Things to Do in Patagonia
If you’re visiting El Calafate, there’s no way to miss the vast Lago Argentino. The city sits on the shore of this massive lake, the largest freshwater source in Argentina. It covers 566 square miles and is a result of glacial meltwater, which causes its milky blue color. The lake is part of Argentina’s Glacier National Park and is home to one of the area’s only advancing glaciers, Perito Moreno, which calves into Lago Argentino.
But Perito Moreno is not the only thing to see at Lago Argentino, and many visitors choose a full day of sightseeing on the lake, starting from El Calafate. Visits up the north arm to Upsala usually give visitors a chance to see calving glaciers up close, and the Spegazzini Glacier is the tallest one in the area, at almost 450 feet. Most visits also include the Onelli Glacier, and visitors are sometimes allowed to disembark along the shores and hike among native beech forest and red-blooming firebush.
Parque Nacional Los Glaciares protects Argentina’s wild Patagonian expanses of icy glaciers and mountain lakes. With a massive 47 glaciers, the Andean ice cap is the largest expanse of ice outside Antarctica and Greenland.
Created by millennia of ice flows from the Andean snowfields, the ice feeds huge Lake Argentino, Lake Viedma and the Rio Santa Cruz. The national park’s most famous glacier is the Perito Moreno Glacier, safely viewed via lookout platforms and renowned for its dynamic movement and dramatic ice falls.
Climbers target Mt Fitz Roy and Cerro Torre, and fly-fishers praise the trout fishing on Lake Argentino. Wildlife spotters might see condor, guanaco and pumas in the park.
El Calafate is the national park’s main hub, the base for sailing cruises to spot icebergs on the lakes, hiking expeditions and mountain climbing.
Lapataia Bay is where Argentina’s RN 3 road ends, a road that is a continuation of the Pan-American Highway, which stretches all the way to Alaska. Roadies are always stopping to pose next to the sign here in Lapataia Bay, and it’s worth thinking about how far they’ve come to get there! According to the sign, the distance between this spot and Alaska is a whopping 11,090 miles (17,848 kilometers).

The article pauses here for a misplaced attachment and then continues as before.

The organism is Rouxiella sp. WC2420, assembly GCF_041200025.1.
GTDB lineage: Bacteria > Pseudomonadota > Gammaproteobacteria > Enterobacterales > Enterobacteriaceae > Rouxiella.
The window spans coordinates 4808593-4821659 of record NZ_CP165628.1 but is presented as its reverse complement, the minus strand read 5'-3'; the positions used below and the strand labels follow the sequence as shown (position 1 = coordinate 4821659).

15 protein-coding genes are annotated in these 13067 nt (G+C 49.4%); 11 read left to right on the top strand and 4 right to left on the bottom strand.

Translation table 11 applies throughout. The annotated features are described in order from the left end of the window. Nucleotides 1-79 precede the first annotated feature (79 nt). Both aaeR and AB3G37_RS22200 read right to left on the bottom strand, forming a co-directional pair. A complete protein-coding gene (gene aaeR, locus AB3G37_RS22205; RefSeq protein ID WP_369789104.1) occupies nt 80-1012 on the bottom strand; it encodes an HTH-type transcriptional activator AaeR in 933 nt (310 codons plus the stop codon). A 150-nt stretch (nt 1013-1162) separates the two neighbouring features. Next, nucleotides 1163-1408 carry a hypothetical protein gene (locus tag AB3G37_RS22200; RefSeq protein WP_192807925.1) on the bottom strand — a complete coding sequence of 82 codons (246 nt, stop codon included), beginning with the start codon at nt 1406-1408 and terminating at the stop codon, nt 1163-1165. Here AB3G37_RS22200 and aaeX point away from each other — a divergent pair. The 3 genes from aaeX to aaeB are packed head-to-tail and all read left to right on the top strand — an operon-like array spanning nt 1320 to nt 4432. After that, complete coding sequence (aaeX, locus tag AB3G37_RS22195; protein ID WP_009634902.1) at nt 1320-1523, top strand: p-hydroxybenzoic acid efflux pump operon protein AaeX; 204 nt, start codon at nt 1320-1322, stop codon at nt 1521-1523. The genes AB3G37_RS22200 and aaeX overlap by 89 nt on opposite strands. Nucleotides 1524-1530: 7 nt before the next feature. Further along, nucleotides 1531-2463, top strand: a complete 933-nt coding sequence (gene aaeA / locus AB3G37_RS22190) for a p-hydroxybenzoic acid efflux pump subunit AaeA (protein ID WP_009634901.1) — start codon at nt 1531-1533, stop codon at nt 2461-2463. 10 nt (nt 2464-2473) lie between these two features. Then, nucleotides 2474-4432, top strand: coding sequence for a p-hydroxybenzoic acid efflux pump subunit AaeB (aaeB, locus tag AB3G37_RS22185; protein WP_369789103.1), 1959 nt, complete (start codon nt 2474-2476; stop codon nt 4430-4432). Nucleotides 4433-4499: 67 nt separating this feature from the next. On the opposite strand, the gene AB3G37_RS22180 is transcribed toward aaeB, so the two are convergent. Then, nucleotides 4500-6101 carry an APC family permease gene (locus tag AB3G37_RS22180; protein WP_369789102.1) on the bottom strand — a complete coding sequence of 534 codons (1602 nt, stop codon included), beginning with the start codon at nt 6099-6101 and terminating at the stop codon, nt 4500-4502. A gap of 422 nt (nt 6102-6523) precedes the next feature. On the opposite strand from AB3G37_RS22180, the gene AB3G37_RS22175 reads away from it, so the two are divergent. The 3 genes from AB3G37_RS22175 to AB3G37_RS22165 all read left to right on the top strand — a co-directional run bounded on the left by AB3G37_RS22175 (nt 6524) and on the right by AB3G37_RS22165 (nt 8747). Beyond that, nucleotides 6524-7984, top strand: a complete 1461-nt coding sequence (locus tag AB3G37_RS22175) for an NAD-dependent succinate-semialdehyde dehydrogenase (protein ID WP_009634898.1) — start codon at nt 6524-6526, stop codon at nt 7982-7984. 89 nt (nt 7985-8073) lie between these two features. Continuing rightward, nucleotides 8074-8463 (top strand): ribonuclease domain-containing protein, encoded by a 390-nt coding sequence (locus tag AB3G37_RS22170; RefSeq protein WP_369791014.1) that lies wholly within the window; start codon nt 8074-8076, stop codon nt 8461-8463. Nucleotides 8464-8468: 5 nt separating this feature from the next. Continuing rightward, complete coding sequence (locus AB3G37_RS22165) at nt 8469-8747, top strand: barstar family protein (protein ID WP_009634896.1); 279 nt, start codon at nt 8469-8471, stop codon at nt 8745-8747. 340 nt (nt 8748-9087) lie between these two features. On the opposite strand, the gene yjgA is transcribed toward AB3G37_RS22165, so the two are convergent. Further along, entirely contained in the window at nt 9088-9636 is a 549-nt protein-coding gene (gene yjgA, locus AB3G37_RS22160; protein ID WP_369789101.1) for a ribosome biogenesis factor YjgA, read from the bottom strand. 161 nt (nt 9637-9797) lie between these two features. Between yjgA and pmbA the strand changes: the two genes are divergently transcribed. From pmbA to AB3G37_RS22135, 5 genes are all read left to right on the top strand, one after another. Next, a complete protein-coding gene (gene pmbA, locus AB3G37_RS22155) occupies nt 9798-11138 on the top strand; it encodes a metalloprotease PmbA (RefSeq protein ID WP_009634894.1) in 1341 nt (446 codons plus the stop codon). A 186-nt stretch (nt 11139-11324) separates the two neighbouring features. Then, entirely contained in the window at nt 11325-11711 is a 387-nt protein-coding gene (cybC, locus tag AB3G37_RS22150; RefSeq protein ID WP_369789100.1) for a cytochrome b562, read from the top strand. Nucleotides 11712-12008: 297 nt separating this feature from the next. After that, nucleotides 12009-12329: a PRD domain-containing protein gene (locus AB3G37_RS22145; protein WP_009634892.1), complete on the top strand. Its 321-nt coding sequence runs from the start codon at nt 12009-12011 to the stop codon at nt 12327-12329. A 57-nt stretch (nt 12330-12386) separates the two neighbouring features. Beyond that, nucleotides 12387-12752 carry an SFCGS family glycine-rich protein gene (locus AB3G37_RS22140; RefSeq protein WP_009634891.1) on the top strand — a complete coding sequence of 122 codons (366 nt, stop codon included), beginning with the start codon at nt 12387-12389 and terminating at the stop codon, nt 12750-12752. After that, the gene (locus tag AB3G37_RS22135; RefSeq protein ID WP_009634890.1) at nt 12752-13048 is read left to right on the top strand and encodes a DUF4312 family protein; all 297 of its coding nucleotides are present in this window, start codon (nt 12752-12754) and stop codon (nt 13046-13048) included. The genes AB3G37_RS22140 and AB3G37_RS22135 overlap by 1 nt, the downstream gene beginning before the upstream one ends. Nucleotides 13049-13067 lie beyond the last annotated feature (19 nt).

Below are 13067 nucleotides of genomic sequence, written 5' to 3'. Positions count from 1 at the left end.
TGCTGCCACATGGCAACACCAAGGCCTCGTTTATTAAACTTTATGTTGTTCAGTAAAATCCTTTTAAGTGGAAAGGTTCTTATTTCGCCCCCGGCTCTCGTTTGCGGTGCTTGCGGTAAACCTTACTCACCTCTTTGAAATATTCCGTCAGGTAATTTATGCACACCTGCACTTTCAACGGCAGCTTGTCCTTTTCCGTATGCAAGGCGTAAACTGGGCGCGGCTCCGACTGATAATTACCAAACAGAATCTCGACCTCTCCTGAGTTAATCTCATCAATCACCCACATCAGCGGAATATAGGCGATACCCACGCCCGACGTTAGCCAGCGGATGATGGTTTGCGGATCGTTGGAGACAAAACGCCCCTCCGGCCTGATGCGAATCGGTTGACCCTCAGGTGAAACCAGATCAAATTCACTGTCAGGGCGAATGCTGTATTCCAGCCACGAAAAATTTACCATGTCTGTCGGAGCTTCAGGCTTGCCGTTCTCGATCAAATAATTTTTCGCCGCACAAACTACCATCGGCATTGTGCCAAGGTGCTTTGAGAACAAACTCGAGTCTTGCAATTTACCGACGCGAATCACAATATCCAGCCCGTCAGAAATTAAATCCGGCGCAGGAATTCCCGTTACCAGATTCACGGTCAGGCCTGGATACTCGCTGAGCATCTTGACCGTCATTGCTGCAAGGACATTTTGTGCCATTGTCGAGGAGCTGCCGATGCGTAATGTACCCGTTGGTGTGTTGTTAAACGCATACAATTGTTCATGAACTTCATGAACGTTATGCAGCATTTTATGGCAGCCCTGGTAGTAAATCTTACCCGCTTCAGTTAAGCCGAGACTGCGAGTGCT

Most visitors don’t take the land route to Lapataia Bay, however, and instead fly into Argentina. The bay is within Parque National Tierra del Fuego, a popular day trip from Ushuaia, which sits only 10 miles away. The park offers a chance to get out into nature, overlook azure lakes and bays, walk through native beech forests and in season, catch both the firebush, which blooms bright red, and the spooky-looking orange “pan de indio,” golf ball-sized mushrooms that grow on some of the trees.
The Upsala Glacier upstages even Perito Moreno in scale.
South America’s largest glacier, Upsala measures 50km long and 10km wide (31 miles long, 6 miles wide). It’s only from the water of Lake Argentino that you can really appreciate the glacier’s magnitude and crystalline beauty.
Forests surround the glacier and lake, and icebergs that have tumbled from the glacier’s peaks fill the water.
From the glacier, you can hike to the iceberg-dotted waters of Lago Onelli and take in vistas of blue-white ice floes, jagged mountains and pristine waterways stretching to the horizon.
Travel here by horseback, boat, hiking or 4WD, before taking the boat to the glacier’s towering walls fronting the lake.
The Les Eclaireurs Lighthouse marks the dangerous rocks at the entrance to Ushuaia Bay in the Beagle Channel. Locals often wrongfully call this the Lighthouse at the End of the World, which is technically incorrect because the lighthouse Jules Verne made famous in his novel lies further east, but it’s oddly accurate, too; it’s the last mainland reference most sailors see on their way to Antarctica.
Located just five miles from Ushuaia, Les Eclaireurs Lighthouse is a common destination for short tourist sailing trips. The waters surrounding the lighthouse are a sea-goers dream, as penguins and both South American and fur sea lions are spotted regularly. Bird life is abundant, too, with black eyebrow albatrosses, steamer ducks and upland geese often seen on the nearby islands. Many tours also include landing on Karelo Island.
Lago Escondido, which translates to Hidden Lake, is surrounded by the Fuegian Andes just north of Ushuaia, Argentina. Many tourists choose to visit on a day-trip from Ushuaia; however, Hosteria Petral provides a lakeside basecamp for anybody interested in taking advantage of its status as a popular sport-fishing destination.
Brown and Rainbow trout can be caught in the lake itself, while brook trout are most often landed near stream inlets or around the many beaver dams that surround the lake.
Other popular activities in the area include horseback riding along the lakeshore, boat and kayak tours on the crystal-clear waters, and, oddly, Canadian-style wildlife watching. Lago Escondido is an excellent place to watch Canadian beavers, which were introduced to southern Patagonia in 1946 with false hope to spur a declining fur trade.